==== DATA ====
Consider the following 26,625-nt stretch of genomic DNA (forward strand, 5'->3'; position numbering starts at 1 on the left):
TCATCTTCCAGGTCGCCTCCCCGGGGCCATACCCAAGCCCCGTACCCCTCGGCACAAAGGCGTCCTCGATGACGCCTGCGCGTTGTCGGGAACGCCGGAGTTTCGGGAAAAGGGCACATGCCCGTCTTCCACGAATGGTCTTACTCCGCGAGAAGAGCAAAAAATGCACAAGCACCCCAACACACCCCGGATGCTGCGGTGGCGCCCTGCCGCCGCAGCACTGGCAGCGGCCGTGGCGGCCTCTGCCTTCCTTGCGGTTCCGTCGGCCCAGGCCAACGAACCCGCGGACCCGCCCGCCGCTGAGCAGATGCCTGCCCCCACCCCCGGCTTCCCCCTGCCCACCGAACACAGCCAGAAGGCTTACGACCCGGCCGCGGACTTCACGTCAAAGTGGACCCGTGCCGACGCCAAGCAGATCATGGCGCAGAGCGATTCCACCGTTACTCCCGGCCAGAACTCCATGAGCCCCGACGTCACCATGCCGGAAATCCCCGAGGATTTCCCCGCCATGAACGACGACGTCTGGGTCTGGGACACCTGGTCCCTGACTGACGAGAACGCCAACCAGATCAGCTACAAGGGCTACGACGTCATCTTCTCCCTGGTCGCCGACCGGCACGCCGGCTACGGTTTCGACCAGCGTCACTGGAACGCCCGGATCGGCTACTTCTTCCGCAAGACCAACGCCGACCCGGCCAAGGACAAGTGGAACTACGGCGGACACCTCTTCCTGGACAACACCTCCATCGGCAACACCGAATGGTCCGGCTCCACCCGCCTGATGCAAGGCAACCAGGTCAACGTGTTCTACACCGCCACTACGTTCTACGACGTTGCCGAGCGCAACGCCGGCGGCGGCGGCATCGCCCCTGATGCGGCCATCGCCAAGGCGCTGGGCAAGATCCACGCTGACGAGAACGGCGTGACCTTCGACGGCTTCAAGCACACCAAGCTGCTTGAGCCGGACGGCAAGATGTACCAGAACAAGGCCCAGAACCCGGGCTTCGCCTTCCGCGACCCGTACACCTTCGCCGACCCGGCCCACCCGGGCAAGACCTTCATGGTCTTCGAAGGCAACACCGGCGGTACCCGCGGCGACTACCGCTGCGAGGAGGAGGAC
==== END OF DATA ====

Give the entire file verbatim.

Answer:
Consider the following 26,625-nt stretch of genomic DNA (forward strand, 5'->3'; position numbering starts at 1 on the left):
TCATCTTCCAGGTCGCCTCCCCGGGGCCATACCCAAGCCCCGTACCCCTCGGCACAAAGGCGTCCTCGATGACGCCTGCGCGTTGTCGGGAACGCCGGAGTTTCGGGAAAAGGGCACATGCCCGTCTTCCACGAATGGTCTTACTCCGCGAGAAGAGCAAAAAATGCACAAGCACCCCAACACACCCCGGATGCTGCGGTGGCGCCCTGCCGCCGCAGCACTGGCAGCGGCCGTGGCGGCCTCTGCCTTCCTTGCGGTTCCGTCGGCCCAGGCCAACGAACCCGCGGACCCGCCCGCCGCTGAGCAGATGCCTGCCCCCACCCCCGGCTTCCCCCTGCCCACCGAACACAGCCAGAAGGCTTACGACCCGGCCGCGGACTTCACGTCAAAGTGGACCCGTGCCGACGCCAAGCAGATCATGGCGCAGAGCGATTCCACCGTTACTCCCGGCCAGAACTCCATGAGCCCCGACGTCACCATGCCGGAAATCCCCGAGGATTTCCCCGCCATGAACGACGACGTCTGGGTCTGGGACACCTGGTCCCTGACTGACGAGAACGCCAACCAGATCAGCTACAAGGGCTACGACGTCATCTTCTCCCTGGTCGCCGACCGGCACGCCGGCTACGGTTTCGACCAGCGTCACTGGAACGCCCGGATCGGCTACTTCTTCCGCAAGACCAACGCCGACCCGGCCAAGGACAAGTGGAACTACGGCGGACACCTCTTCCTGGACAACACCTCCATCGGCAACACCGAATGGTCCGGCTCCACCCGCCTGATGCAAGGCAACCAGGTCAACGTGTTCTACACCGCCACTACGTTCTACGACGTTGCCGAGCGCAACGCCGGCGGCGGCGGCATCGCCCCTGATGCGGCCATCGCCAAGGCGCTGGGCAAGATCCACGCTGACGAGAACGGCGTGACCTTCGACGGCTTCAAGCACACCAAGCTGCTTGAGCCGGACGGCAAGATGTACCAGAACAAGGCCCAGAACCCGGGCTTCGCCTTCCGCGACCCGTACACCTTCGCCGACCCGGCCCACCCGGGCAAGACCTTCATGGTCTTCGAAGGCAACACCGGCGGTACCCGCGGCGACTACCGCTGCGAGGAGGAGGAC